There goes the football and the opportunity to do some spectacular planning

By Pepper Parr

May 11th, 2022



WHERE   While much of the recent attention has been on the ongoing saga related to the Waterfront Hotel site, under the radar there has been a lot happening at the Ontario Land Tribunal.

The Lakeshore (Burlington) Inc.(referred to as a Carnicelli development) that would be built on the east end of the football.

Within two hours of city council announcing publicly that it intends to oppose the Lakeshore (Burlington) Inc. application for a high-rise building at the easterly tip of the Old Lakeshore Planning Precinct (“the Football”), the Ontario Land Tribunal issued its decision for the 27-storey high rise development proposed by CORE  Development applications, immediately next door. We find it odd that the public was not advised by city council that a hearing was being held for the Core applications yet now makes public statements about another appeal.

How did this one get away?

The city went to some lengths last week to explain how and why they were appealing the Ontario Land Tribunal decision on the Carnicelli (Lakeshore (Burlington) Inc.)  development on the eastern side of where Lakeshore Road and Old Lakeshore Road meet.

There are a lot of questions to be asked about how the opportunity got away.

There was the hope as far back as the 2010 election that something unique would be built in this space. Instead developers bought up the properties and sought to develop high rise towers. This was the second lost opportunity in this part of town.

Later in the day while Council was debating a decision from the OLT on the Carniceli development the OLT released their decision on the CORE development.

The two are side by side in the football.  That brings to an end any opportunity to do something smart and spectacular with the space between the Old and the current Lakeshore Road.

In its decision, the Tribunal states:

This isn’t what citizens were expecting. It appears to be what they are going to get.

“The Tribunal finds that the proposed instruments [applications] constitute good planning. It finds that they facilitate development that is compatible with the existing and planned context and will make a positive contribution to the area in terms of improvement to the public realm, access to the waterfront, and built form, while optimizing the use of under-utilized lands through appropriate intensification for the area. Taking these factors into account, the Tribunal finds that the proposed instruments are in the public interest.”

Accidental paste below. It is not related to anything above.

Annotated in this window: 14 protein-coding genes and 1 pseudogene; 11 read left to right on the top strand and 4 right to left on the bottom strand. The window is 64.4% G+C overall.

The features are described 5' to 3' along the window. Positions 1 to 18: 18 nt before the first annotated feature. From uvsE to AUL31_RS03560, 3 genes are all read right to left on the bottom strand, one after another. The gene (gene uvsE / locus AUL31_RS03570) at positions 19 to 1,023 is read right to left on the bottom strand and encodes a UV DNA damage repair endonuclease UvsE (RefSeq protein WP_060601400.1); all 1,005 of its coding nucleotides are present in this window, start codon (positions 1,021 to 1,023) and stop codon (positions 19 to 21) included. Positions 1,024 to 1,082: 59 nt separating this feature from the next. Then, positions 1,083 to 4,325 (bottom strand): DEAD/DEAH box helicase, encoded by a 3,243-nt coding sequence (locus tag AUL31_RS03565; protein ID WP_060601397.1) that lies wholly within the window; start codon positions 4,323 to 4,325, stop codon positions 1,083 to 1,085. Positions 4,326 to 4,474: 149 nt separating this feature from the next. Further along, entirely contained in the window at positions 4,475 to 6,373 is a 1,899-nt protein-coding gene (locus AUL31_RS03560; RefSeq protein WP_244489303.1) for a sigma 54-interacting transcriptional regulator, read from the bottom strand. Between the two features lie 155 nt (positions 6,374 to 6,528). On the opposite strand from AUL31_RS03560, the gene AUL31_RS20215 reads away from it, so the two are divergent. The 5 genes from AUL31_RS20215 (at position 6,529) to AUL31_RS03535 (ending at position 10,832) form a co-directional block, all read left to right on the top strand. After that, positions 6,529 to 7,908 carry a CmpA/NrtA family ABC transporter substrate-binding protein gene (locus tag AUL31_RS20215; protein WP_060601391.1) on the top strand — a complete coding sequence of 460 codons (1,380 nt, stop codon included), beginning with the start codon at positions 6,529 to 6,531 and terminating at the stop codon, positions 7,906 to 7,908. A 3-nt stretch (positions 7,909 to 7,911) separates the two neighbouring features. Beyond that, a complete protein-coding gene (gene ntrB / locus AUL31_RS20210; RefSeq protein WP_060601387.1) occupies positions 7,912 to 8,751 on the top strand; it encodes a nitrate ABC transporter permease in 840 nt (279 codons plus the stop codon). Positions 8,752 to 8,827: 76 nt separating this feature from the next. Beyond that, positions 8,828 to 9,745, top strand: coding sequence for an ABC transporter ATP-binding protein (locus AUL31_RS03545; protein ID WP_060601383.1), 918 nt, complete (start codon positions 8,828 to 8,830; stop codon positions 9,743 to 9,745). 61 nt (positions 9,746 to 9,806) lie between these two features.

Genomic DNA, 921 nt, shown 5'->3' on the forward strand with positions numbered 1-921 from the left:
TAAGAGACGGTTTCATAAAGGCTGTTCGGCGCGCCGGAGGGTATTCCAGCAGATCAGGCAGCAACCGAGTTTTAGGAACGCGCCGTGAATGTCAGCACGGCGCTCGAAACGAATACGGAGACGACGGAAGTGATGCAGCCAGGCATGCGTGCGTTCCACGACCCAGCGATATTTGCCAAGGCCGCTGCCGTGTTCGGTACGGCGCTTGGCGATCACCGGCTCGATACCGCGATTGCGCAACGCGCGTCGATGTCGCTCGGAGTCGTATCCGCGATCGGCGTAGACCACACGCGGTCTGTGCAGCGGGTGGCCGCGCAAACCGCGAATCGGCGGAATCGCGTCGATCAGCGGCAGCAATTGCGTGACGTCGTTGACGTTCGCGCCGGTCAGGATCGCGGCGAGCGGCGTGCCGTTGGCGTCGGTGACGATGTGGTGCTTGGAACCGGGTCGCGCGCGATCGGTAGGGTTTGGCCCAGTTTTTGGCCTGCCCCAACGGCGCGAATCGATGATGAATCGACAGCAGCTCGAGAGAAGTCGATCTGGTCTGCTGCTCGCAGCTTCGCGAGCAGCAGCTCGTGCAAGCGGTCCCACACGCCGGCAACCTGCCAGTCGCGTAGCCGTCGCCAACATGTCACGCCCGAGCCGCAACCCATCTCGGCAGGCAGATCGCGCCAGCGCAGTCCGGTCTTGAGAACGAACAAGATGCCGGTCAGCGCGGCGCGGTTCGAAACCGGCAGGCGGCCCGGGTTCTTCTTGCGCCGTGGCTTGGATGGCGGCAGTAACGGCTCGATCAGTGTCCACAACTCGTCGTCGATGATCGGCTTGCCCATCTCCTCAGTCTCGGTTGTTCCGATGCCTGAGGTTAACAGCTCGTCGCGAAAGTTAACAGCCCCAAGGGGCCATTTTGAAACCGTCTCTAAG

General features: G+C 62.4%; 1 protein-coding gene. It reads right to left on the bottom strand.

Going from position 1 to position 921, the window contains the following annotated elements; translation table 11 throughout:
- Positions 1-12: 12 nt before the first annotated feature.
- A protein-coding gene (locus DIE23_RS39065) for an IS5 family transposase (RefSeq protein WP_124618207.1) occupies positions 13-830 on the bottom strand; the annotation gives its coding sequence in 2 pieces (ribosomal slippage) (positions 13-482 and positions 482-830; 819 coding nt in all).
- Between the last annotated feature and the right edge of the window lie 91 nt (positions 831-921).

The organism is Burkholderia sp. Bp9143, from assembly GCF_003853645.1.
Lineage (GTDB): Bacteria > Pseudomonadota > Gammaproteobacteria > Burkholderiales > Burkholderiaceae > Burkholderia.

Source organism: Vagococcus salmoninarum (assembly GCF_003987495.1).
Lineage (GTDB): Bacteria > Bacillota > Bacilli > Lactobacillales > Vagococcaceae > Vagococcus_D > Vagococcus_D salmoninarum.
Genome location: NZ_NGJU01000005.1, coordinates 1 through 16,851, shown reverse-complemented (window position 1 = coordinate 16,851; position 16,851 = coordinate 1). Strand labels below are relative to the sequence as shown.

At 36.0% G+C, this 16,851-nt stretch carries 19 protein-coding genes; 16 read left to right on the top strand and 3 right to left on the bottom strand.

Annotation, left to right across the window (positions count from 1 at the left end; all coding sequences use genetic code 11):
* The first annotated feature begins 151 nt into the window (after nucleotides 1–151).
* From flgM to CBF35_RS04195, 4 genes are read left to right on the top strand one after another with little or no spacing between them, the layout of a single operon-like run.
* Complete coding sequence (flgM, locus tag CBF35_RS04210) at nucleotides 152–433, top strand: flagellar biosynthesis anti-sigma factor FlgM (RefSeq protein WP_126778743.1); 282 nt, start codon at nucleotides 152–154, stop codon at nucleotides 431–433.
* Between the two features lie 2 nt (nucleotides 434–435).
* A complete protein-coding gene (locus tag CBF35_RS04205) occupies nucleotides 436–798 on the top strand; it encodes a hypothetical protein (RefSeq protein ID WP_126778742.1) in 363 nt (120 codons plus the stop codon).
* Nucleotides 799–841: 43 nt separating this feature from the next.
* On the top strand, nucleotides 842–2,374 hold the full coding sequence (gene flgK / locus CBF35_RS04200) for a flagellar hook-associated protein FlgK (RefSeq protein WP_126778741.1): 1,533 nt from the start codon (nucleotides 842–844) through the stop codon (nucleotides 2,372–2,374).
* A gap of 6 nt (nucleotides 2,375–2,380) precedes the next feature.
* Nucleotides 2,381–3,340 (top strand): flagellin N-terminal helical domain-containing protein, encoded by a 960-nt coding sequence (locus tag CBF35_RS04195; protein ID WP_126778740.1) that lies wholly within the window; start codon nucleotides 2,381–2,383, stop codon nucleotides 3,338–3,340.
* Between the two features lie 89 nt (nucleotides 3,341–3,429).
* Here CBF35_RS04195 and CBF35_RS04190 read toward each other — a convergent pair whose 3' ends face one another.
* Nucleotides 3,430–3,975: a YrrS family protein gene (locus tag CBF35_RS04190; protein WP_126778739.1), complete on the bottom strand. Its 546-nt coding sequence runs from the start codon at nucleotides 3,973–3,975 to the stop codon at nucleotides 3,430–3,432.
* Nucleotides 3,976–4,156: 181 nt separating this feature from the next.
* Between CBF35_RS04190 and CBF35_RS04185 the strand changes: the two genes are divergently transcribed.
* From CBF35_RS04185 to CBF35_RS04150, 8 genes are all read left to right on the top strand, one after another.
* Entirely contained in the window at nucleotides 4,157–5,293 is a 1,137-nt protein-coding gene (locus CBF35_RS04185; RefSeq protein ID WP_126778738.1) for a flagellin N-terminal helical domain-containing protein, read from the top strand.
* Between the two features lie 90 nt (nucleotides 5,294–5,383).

In addition, the tribunal was not convinced by the testimony of the special planning consultant hired by the city to oppose the development or the city’s urban designer.

A Gazette reader described the decision:  “The failures at the Ontario Land Tribunal keep adding up for Mayor Meed Ward. We are not aware of a single hearing the city has won since she became mayor. What has become clear through several decisions from the tribunal is that the new Official Plan that the mayor boasts about has no legal status at appeal hearings because it has been appealed. Consequently, the evidence put forward by the city is based on the old Official Plan — the same one that has been confirmed to be out of date and non-compliant with existing provincial policies. In other words, the city’s witnesses have no real defence and are left blowing in the wind without approved policies to support them.”

How is that idea going at this point.

“How will the city fare at the Lakeshore (Burlington) Inc. hearing? Only time will tell, but it will certainly be a rough ride.

While Meed Ward ran on a populist, anti-development platform promising the world to the public, her ability to deliver on her promises is nothing more than a dismal and complete failure.

Related news stories:

The development on the eastern end.

The idea that CORE development brought to the table


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11 comments to There goes the football and the opportunity to do some spectacular planning

  • Penny Hersh

    If residents of Ontario vote in a Liberal government we will see if they decide to get rid of any type of land tribunal.

    As for the courts – I think there are more urgent cases for the courts to be dealing with.

  • Penny Hersh

    Mr. Leigh, I had the opportunity to work with the reformed OMB or LPAT. LPAT promised that appeals by non-developers would be much easier and much less expensive. The main reason being that it would not be necessary to have professionals argue the case.

    In reality, the “judge” did not look favourably on what they felt were non-professional opinions and did not hold the weight that the developer’s professionals had.

    There were many issues regarding who was allowed to speak on behalf of the residents who launched the appeal. In one case a community group in Burlington filed an appeal and had raised $7,000.00 and ended up with expenses over $12,000.00 which they had to make up. In the end LPAT decided in favour of the developer.

    We were also told that we could get free legal expertise from LPAT. This was not the case. The only thing they were mandated to do was to explain how LPAT worked.

    I don’t know what the answer is, but leaving it solely in the hands of the Municipality could be a disaster waiting to happen, when there is no clear vision for the city.

    • Bruce Leigh